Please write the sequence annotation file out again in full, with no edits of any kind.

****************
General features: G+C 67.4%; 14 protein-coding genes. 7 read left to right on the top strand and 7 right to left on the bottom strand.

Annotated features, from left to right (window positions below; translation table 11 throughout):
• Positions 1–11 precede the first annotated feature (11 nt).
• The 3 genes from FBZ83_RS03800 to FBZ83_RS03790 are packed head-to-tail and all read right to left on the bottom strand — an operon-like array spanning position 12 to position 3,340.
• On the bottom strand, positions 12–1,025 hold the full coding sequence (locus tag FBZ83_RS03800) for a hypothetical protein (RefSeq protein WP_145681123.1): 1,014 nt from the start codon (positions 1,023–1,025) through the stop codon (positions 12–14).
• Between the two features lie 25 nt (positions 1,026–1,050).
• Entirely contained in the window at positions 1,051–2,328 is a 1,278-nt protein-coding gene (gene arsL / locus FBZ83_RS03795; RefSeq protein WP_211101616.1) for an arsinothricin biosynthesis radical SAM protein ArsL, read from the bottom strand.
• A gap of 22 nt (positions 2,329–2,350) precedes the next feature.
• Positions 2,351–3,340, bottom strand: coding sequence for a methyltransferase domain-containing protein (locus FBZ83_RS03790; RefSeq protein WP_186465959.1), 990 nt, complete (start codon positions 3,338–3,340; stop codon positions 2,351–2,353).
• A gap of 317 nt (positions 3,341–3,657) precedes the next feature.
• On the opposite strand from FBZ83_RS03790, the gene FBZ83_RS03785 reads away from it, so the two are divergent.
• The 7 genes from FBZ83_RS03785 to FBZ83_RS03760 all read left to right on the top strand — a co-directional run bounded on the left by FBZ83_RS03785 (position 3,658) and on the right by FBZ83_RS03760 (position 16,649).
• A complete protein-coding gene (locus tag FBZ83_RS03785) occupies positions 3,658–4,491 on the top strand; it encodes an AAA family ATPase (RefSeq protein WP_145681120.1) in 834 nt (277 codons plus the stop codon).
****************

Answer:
General features: G+C 67.4%; 14 protein-coding genes. 7 read left to right on the top strand and 7 right to left on the bottom strand.

Annotated features, from left to right (window positions below; translation table 11 throughout):
• Positions 1–11 precede the first annotated feature (11 nt).
• The 3 genes from FBZ83_RS03800 to FBZ83_RS03790 are packed head-to-tail and all read right to left on the bottom strand — an operon-like array spanning position 12 to position 3,340.
• On the bottom strand, positions 12–1,025 hold the full coding sequence (locus tag FBZ83_RS03800) for a hypothetical protein (RefSeq protein WP_145681123.1): 1,014 nt from the start codon (positions 1,023–1,025) through the stop codon (positions 12–14).
• Between the two features lie 25 nt (positions 1,026–1,050).
• Entirely contained in the window at positions 1,051–2,328 is a 1,278-nt protein-coding gene (gene arsL / locus FBZ83_RS03795; RefSeq protein WP_211101616.1) for an arsinothricin biosynthesis radical SAM protein ArsL, read from the bottom strand.
• A gap of 22 nt (positions 2,329–2,350) precedes the next feature.
• Positions 2,351–3,340, bottom strand: coding sequence for a methyltransferase domain-containing protein (locus FBZ83_RS03790; RefSeq protein WP_186465959.1), 990 nt, complete (start codon positions 3,338–3,340; stop codon positions 2,351–2,353).
• A gap of 317 nt (positions 3,341–3,657) precedes the next feature.
• On the opposite strand from FBZ83_RS03790, the gene FBZ83_RS03785 reads away from it, so the two are divergent.
• The 7 genes from FBZ83_RS03785 to FBZ83_RS03760 all read left to right on the top strand — a co-directional run bounded on the left by FBZ83_RS03785 (position 3,658) and on the right by FBZ83_RS03760 (position 16,649).
• A complete protein-coding gene (locus tag FBZ83_RS03785) occupies positions 3,658–4,491 on the top strand; it encodes an AAA family ATPase (RefSeq protein WP_145681120.1) in 834 nt (277 codons plus the stop codon).